In 1922, John Washington Butler, campaigning for a seat in the Tennessee house, made opposition to evolutionary theory the main plank of his campaign. After he won election, he introduced a law that made it illegal to "teach any theory that denies the story of the Divine Creation of man as taught in the Bible, and to teach instead that man has descended from a lower order of animals."
"Ninety-nine people out of a hundred in my district thought just as I did," he said later. On this day, March 13, 1925, Tennessee's governor, Austin Peay signed the Butler Bill into law. This started a train of events that led to the so-called "Trial of the Century."
The American Civil Liberties Union in Washington, DC ran an ad, offering to pay the expenses of any teacher who would test the law. Business leaders in Dayton saw this as a chance for free publicity, which they hoped would attract industry to their town. John T. Scopes, a mathematics teacher, who could not remember ever having taught evolutionary theory, was enlisted to test the law. He never took the stand during the trial.
Two of the best-known lawyers of the day were coaxed into the fray. Clarence Darrow took the pro-evolution side and William Jennings Bryan the creation case. Although a fundamentalist, Bryan did not hold to a literal six-day creation; He believed that each of the days was an age. The earth may well have been created before 4004 BC, he believed. In fact, he was not even opposed to the teaching of evolution, as long as it was presented as theory and creation was taught alongside it.
The jury found Scopes guilty. Darrow actually tried to get the conviction; he hoped that the case might go to a higher court where the Tennessee law could be ruled unconstitutional. This did not happen, and the law remained on the books for forty more years. Bryan, always on the side of the little man, offered to pay Scopes's fine.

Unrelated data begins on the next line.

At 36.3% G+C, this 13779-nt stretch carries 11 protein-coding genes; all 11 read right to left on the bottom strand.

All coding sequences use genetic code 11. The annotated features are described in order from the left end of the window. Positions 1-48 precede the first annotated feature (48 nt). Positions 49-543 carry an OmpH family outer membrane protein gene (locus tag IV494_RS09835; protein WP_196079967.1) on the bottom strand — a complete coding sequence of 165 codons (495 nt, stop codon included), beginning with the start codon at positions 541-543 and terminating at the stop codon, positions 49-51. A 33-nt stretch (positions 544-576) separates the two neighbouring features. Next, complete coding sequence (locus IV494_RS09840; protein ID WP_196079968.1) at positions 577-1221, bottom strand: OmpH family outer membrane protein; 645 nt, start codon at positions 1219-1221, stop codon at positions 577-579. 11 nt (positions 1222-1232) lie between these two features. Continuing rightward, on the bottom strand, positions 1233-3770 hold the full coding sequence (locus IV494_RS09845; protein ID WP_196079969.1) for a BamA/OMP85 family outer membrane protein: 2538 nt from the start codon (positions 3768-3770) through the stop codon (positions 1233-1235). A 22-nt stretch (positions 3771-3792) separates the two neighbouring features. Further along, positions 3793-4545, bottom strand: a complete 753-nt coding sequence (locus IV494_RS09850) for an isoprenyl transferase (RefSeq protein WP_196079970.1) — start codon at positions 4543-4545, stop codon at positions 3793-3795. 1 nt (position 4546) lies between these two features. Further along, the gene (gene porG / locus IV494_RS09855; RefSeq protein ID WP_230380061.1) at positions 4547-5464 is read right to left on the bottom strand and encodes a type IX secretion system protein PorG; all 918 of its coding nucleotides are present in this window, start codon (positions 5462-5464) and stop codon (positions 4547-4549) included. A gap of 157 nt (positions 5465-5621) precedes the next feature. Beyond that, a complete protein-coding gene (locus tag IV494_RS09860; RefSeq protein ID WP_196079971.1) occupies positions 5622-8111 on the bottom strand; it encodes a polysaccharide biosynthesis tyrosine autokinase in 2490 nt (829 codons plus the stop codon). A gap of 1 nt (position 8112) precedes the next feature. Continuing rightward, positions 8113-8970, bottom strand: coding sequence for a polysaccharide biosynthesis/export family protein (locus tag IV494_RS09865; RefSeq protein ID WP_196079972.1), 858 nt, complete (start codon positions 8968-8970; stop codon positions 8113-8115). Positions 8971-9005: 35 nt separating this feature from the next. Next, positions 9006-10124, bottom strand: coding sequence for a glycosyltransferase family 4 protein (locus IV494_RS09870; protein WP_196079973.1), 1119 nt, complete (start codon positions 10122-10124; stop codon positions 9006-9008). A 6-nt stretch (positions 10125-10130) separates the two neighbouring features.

Many Americans know the story from the film Inherit the Wind, which blatantly misrepresented the facts. Bryan is made to appear a jerk. Fundamentalists are shown as frenzied fools. In actuality, Bryan was a progressive politician who fought for fair wages, short work weeks, graduated income tax and a host of other reforms which became law. In addition to his political action--he was three times the Democrat nominee for US President--he wrote widely-used Sunday school lessons.
Asked how he could be a progressive in politics and a fundamentalist in religion, Bryan replied, "Government is man-made and therefore imperfect. It can always be improved. But religion is not a man-made affair...I am satisfied with the God we have, with the Bible and with Christ.
- Glimpses # 119. Worcester, Pennsylvania: Christian History Institute.
- Russell, Charles Allyn. Voices of American Fundamentalism : seven biographical studies. Philadelphia: Westminster Press, 1976.
- When Science & Christianity Meet; edited by David C. Lindberg and Ronald L. Numbers. Chicago: University of Chicago Press, 2003.
- Various encyclopedia and internet articles of which "The Scopes Monkey Trial." (www3.mistral.co.uk/bradburyac/tennesse.html) presents perhaps the most careful analysis from a Christian perspective.
Last updated May, 2007.